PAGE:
Outling, who was appointed to fill the seat vacancy in 2015 after then council member Zack Matheny stepped down, announced in December 2020 via Facebook that he would be running for the Mayor’s seat.

“The gap between Greenboro’s potential and reality is broad, and it’s been getting wider year after year,” he said in the video. “As a member of the Greensboro City Council, I know that my colleagues and I have worked hard to tackle each of those challenges. But in that role, I also know to reach our potential, we need a stronger, more effective, and a more unified voice in the Mayor’s office. And that’s why I’m running for the opportunity to serve you as Greensboro’s next mayor. Greensboro needs strong leadership for real progress.”

With Outling’s District 3 seat opening up, attempts are already being made to commandeer the coveted space on the dais.

Challenger Tracy Furman took to Facebook earlier this week to announce that she would be vying for the seat. Certainly not a stranger to Guilford County or the Greensboro area, Furman is executive director of the local nonprofit Triad Local First, a 501 (c)(3) nonprofit organization based in Greensboro that promotes and strengthens the economic growth and sustainability of local, independently owned businesses, according to its website. A position that could work to Furman’s advantage.

“Our independent business owners are our neighbors and friends,” she said in a release. “Our community is stronger when our small business economy is thriving.”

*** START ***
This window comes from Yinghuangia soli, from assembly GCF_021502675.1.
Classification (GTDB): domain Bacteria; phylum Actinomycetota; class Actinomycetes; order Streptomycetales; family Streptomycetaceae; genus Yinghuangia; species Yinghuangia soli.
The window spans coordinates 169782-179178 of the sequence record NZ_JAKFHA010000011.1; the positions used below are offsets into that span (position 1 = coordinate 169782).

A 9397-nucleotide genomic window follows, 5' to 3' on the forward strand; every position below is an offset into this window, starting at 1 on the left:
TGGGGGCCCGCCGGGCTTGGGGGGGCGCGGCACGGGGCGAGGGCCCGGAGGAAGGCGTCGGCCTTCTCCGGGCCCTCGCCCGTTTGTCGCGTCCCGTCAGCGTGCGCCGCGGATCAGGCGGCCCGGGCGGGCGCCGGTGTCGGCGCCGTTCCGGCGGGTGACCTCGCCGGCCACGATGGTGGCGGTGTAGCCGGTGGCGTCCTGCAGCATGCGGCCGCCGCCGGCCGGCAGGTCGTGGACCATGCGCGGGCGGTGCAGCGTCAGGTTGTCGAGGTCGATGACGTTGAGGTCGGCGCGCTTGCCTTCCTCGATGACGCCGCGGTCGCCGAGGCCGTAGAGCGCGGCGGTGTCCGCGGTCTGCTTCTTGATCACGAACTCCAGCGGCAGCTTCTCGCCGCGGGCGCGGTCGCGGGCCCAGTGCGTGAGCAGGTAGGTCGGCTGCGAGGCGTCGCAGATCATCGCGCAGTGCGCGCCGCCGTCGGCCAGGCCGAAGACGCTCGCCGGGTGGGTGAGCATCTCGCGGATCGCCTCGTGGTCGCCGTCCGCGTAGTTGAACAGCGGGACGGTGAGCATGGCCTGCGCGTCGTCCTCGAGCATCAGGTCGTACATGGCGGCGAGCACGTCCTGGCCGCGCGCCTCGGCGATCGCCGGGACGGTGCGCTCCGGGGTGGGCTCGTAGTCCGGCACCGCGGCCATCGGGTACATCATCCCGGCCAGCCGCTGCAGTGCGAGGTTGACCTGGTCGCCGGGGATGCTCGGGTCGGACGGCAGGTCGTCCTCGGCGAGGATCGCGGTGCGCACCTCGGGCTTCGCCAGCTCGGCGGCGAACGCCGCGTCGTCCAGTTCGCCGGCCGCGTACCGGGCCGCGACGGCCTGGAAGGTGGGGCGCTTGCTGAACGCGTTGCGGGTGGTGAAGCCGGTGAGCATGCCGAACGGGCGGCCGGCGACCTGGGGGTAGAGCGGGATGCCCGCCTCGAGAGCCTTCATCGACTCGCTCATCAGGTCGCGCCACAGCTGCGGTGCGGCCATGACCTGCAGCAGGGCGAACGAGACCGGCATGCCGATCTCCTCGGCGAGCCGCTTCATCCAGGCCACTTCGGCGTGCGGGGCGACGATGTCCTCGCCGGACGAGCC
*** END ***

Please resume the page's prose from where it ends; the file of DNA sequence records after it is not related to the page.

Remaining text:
In 2018, Furman also ran for the District 3 Guilford County Commissioner seat against Justin Conrad, where she garnered 49.62 percent, or 14,119, of the votes leading to a recount of the district’s votes with the 0.7 percent difference. A 216 vote difference led to Furman conceding and the race being called for Conrad.

According to Furman, she plans to make safety and affordable housing a priority if elected to council.

Challenger Chip Roth announced he would be running for the seat in early January. Roth is another that is no stranger to Greensboro or its politics. Some may even say he has somewhat of a home-field advantage.

Roth is the husband of Denise Turner Roth, who served as Greensboro’s City Manager from 2012 until 2014 when she resigned to work in D.C. at the White House under the Obama Administration. He also served in the Obama administration as a senior advisor for the U.S. Small Business Administration.